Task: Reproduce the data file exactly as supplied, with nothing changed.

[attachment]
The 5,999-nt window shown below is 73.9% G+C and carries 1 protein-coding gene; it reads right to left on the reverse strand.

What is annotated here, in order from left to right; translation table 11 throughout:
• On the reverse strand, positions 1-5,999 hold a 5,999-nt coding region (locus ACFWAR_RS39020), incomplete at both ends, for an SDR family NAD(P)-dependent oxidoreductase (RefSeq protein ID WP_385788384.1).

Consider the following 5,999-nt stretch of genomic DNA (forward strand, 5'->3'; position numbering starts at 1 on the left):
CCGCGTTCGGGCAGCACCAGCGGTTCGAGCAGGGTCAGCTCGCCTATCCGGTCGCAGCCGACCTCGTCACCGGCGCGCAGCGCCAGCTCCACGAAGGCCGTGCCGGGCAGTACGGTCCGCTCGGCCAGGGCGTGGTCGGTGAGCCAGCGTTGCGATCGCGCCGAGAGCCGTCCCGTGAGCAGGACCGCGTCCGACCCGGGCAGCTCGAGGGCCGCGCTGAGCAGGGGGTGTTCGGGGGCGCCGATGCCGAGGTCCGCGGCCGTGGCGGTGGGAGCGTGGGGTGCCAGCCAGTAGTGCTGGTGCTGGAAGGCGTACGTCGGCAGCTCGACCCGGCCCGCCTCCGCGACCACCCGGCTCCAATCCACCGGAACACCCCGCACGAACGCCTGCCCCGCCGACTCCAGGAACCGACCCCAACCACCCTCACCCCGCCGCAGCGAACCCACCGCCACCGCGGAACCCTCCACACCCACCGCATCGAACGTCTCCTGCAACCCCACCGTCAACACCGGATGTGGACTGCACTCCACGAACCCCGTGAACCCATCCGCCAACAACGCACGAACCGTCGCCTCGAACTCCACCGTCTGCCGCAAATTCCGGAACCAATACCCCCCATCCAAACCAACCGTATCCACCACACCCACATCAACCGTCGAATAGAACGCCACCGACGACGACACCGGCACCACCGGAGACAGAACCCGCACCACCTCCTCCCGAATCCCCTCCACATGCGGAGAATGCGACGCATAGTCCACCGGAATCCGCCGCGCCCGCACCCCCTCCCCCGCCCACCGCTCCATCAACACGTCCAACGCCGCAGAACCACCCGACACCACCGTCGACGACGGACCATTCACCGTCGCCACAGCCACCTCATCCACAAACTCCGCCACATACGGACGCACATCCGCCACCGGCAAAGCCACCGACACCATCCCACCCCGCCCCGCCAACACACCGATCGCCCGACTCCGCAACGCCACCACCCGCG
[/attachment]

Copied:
The 5,999-nt window shown below is 73.9% G+C and carries 1 protein-coding gene; it reads right to left on the reverse strand.

What is annotated here, in order from left to right; translation table 11 throughout:
• On the reverse strand, positions 1-5,999 hold a 5,999-nt coding region (locus ACFWAR_RS39020), incomplete at both ends, for an SDR family NAD(P)-dependent oxidoreductase (RefSeq protein ID WP_385788384.1).

Consider the following 5,999-nt stretch of genomic DNA (forward strand, 5'->3'; position numbering starts at 1 on the left):
CCGCGTTCGGGCAGCACCAGCGGTTCGAGCAGGGTCAGCTCGCCTATCCGGTCGCAGCCGACCTCGTCACCGGCGCGCAGCGCCAGCTCCACGAAGGCCGTGCCGGGCAGTACGGTCCGCTCGGCCAGGGCGTGGTCGGTGAGCCAGCGTTGCGATCGCGCCGAGAGCCGTCCCGTGAGCAGGACCGCGTCCGACCCGGGCAGCTCGAGGGCCGCGCTGAGCAGGGGGTGTTCGGGGGCGCCGATGCCGAGGTCCGCGGCCGTGGCGGTGGGAGCGTGGGGTGCCAGCCAGTAGTGCTGGTGCTGGAAGGCGTACGTCGGCAGCTCGACCCGGCCCGCCTCCGCGACCACCCGGCTCCAATCCACCGGAACACCCCGCACGAACGCCTGCCCCGCCGACTCCAGGAACCGACCCCAACCACCCTCACCCCGCCGCAGCGAACCCACCGCCACCGCGGAACCCTCCACACCCACCGCATCGAACGTCTCCTGCAACCCCACCGTCAACACCGGATGTGGACTGCACTCCACGAACCCCGTGAACCCATCCGCCAACAACGCACGAACCGTCGCCTCGAACTCCACCGTCTGCCGCAAATTCCGGAACCAATACCCCCCATCCAAACCAACCGTATCCACCACACCCACATCAACCGTCGAATAGAACGCCACCGACGACGACACCGGCACCACCGGAGACAGAACCCGCACCACCTCCTCCCGAATCCCCTCCACATGCGGAGAATGCGACGCATAGTCCACCGGAATCCGCCGCGCCCGCACCCCCTCCCCCGCCCACCGCTCCATCAACACGTCCAACGCCGCAGAACCACCCGACACCACCGTCGACGACGGACCATTCACCGTCGCCACAGCCACCTCATCCACAAACTCCGCCACATACGGACGCACATCCGCCACCGGCAAAGCCACCGACACCATCCCACCCCGCCCCGCCAACACACCGATCGCCCGACTCCGCAACGCCACCACCCGCG